Team India Specials
Joginder Sharma Effect
© Cricket Nirvana
Indeed Team India played some forgettable cricket during the World Twenty20 tournament and captain Mahendra Singh Dhoni took some decisions that didn’t pay off. But let’s not disown either the team or the captain. It’s the same Dhoni, who went to South Africa in 2007 with a bunch of youngsters and changed the world order in the micro-mini version of cricket. So, why disown them now in this hour of rare failure?
Dhoni has shown exemplary courage and risk-taking ability while leading the side. His captaincy skills were put to test during the 2007 Twenty 20 World Cup semi finals. When the Aussies needed just over 20 runs in the final over, Dhoni showed remarkable risk-taking ability and lobbed the ball to Joginder Sharma. With Michael Hussey and the dangerous Brad Haddin at the crease, it was a gamble which could have gone all wrong. In a T20 game, where anything is possible, you don’t give the ball to a bowler who is slow, inconsistent and inexperienced. But Dhoni did ask Sharma to bowl the final over and India won the match by 15 runs. Now, whether Dhoni’s move to use Sharma was because he didn’t have any other option or it was plain luck or even a stroke of genius is something we will never know. But it paid off beautifully.
Two days later, he successfully does Joginder Sharma on Pakistan in the finals. And the rest, as they say, is history. With Pakistan needing just 13 runs from the last over after having scored 41 runs in the 3 overs prior to that, Dhoni had the option of going to his experienced henchman Harbhajan Singh but he gave the ball to Sharma again.
The first ball went for a wide, the next was a dot ball but the third ball was a juicy full toss outside the off stump, which Misbah-ul-Haq dispatched for a clean home run. The match seemed to have slipped out of Dhoni’s hands with only 6 required from the next 4 balls, but as they say ‘it ain’t over till the Fat lady sings’. Misbah, who till that time had played the innings of his life, played the most inappropriate shot and was caught at fine leg. Match over and a wound that Javed Miandad had given millions of Indian hearts 22 years ago by his last-ball six off Chetan Sharma finally got healed. Then a relatively unknown Joginder Sharma from Haryana will always be remembered for his heroic last over, but it wouldn’t have been possible had Dhoni not shown immense faith in him. Perhaps, it was his captain’s faith in him which made Sharma rise to the occasion and how wonderfully he did.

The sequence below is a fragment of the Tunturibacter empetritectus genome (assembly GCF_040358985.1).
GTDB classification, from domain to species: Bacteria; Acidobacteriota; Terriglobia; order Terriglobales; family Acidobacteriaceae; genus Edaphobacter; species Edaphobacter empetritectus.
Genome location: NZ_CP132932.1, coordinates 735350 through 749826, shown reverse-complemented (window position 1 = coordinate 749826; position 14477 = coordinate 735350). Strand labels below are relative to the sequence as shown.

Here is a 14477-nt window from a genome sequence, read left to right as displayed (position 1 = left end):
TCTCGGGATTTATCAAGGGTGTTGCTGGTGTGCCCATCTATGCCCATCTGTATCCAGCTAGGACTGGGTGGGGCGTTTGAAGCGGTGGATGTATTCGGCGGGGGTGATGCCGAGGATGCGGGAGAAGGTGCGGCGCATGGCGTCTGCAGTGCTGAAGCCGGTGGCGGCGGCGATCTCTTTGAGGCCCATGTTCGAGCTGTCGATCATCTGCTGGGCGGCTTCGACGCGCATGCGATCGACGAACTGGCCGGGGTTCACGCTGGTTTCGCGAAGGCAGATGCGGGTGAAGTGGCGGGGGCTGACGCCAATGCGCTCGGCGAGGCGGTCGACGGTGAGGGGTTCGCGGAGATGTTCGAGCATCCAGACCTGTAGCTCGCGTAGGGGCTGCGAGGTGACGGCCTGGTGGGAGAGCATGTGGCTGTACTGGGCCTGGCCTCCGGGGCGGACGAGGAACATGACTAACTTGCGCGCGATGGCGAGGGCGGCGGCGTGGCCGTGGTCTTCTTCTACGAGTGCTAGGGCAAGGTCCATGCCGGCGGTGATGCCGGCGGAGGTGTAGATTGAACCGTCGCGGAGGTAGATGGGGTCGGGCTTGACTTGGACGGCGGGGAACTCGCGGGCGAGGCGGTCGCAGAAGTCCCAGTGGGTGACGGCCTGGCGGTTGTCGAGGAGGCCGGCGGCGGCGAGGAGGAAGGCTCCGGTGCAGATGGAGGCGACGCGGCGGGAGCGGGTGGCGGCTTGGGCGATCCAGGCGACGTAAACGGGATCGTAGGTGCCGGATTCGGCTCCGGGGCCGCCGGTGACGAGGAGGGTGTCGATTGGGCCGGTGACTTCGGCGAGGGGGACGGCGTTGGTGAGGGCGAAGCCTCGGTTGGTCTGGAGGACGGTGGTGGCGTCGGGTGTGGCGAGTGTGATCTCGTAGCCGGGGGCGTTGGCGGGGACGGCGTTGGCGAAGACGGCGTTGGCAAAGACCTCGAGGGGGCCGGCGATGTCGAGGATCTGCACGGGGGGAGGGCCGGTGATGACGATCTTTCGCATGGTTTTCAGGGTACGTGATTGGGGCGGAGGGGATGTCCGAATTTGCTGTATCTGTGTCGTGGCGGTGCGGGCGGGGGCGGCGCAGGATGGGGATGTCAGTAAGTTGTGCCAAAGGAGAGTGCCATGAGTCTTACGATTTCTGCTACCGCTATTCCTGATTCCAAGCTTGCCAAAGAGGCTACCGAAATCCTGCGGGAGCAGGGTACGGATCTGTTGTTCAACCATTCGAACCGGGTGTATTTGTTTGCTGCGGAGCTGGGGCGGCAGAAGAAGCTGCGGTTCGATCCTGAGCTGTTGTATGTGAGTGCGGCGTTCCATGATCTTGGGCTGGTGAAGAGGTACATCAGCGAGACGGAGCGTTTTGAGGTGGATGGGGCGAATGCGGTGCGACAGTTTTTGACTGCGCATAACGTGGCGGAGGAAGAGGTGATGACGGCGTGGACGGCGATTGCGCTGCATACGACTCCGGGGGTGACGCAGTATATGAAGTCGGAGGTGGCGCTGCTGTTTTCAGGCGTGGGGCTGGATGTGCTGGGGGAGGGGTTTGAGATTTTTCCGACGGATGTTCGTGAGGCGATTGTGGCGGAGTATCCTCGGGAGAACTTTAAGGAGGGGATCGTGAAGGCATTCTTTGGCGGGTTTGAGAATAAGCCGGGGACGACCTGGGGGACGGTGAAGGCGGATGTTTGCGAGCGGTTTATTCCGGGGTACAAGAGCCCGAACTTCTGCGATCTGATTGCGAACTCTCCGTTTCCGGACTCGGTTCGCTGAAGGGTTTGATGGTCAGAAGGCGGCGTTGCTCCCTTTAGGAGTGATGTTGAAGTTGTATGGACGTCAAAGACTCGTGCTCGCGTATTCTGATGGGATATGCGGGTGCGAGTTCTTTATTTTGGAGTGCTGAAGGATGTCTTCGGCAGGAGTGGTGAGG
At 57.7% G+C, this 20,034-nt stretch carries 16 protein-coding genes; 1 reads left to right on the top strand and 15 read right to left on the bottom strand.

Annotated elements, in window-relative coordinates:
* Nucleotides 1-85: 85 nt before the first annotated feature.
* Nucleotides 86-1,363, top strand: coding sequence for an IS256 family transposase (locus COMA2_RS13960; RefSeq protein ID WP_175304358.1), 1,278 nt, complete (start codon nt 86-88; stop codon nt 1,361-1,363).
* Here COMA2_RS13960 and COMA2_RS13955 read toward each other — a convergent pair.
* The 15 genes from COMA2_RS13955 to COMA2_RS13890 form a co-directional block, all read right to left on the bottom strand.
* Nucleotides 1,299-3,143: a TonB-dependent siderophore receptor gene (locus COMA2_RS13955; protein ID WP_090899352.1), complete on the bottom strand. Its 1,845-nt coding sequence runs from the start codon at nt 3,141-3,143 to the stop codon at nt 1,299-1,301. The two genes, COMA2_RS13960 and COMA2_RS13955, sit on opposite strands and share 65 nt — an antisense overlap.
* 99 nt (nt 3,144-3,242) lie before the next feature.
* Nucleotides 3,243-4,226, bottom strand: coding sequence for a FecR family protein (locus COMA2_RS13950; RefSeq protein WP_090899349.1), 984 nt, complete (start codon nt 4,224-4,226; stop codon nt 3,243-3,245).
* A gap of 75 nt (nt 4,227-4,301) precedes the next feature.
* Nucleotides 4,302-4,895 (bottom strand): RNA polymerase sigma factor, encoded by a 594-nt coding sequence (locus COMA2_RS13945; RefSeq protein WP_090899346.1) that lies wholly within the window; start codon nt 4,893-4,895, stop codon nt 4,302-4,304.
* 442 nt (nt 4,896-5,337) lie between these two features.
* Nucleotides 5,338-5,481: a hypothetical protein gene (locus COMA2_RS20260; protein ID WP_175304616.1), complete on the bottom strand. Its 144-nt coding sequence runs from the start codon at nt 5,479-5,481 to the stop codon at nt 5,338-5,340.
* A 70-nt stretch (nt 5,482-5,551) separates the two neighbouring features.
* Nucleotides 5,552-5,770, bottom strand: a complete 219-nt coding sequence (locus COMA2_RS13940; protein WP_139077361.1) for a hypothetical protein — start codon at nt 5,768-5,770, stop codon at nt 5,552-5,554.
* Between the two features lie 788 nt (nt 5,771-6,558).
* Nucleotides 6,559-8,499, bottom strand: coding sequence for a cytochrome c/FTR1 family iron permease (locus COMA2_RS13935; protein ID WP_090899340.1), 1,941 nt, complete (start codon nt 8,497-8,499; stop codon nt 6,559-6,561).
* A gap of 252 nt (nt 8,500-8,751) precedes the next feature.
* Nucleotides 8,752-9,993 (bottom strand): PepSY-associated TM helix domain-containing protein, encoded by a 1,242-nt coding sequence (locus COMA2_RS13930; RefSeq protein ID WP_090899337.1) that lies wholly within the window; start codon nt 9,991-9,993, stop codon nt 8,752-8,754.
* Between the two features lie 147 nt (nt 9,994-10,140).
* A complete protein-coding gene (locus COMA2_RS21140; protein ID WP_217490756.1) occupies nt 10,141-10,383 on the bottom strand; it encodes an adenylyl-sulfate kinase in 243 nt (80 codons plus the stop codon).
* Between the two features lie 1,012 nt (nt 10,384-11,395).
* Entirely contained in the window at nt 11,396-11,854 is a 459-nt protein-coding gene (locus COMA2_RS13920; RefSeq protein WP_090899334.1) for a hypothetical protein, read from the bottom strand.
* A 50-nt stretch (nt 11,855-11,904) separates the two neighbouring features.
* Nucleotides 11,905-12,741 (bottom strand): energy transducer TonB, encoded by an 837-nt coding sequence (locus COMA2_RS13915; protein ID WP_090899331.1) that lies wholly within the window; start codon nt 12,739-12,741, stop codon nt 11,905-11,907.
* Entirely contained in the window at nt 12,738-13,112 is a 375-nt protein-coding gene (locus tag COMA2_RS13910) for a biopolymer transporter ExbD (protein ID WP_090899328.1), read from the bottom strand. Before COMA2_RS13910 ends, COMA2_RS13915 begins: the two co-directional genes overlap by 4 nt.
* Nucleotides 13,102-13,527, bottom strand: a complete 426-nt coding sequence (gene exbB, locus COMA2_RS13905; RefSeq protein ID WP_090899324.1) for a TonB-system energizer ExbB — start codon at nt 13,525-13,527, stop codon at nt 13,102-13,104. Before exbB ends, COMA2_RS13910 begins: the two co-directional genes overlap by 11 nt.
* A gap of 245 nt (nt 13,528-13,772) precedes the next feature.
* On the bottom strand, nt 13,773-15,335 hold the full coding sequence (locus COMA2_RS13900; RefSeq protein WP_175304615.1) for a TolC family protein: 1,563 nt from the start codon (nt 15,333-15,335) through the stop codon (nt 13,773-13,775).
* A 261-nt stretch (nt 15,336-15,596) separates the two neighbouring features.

This ability to show faith in his players is a skill Dhoni has consistently exhibited in his short tenure as captain. It has not only helped his players to gain confidence but also produced some stunning results in the past.
I would say Dhoni, ever since the World T20 title in South Africa, has been under the influence of the ‘Joginder Sharma Effect’. It is unfortunate that some of his tactical moves did not pay off in England. But the Ravindra Jadeja move had all the trappings of the Joginder Sharma Effect. Here was a relatively-unknown player, who plays his fearless brand of cricket and has no regard for reputation. So was Joginder Sharma back then. Jadeja could have pulled it off, as he had in the IPL-2 but it was not to be. Had Jadeja scored a quick 30, which he is quite capable of doing, the ‘Joginder Sharma Effect' would have come to fore again. And the match against South Africa would have been a different ball game altogether.
There is no doubt that Dhoni has played his role of a captain well. He also seems to have the slice of luck on his side which a captain needs. But he is bound to make mistakes for the best of the captains have had their share of questionable decisions. Dhoni has led the side with grit, confidence and determination that few Indian captains have in the past. Under his captaincy, the team has consistently performed well and the credit should go to his style of leadership.
Imagine the pressure of expectations of over a billion fans, endorsing over 20 brands, keeping stumps and also maintaining a batting average close to 50 in ODI’s, 37 in Test and 25 in T20. Have a heart for this man from the cricketing backwaters of Ranchi, who has withstood all this pressure all this while. He is bound to lose it once in a while for every captain worth his salt has. So, instead of being critical of a man, let us be a little easy on him. Here’s hoping that Dhoni regains his ‘Joginder Sharma Effect’.
(When Somprabh Singh, marketing manager (Titan), is not busy with the proceedings of the watch industry, he finds time to follow his passion — cricket — and even writes on the glorious game).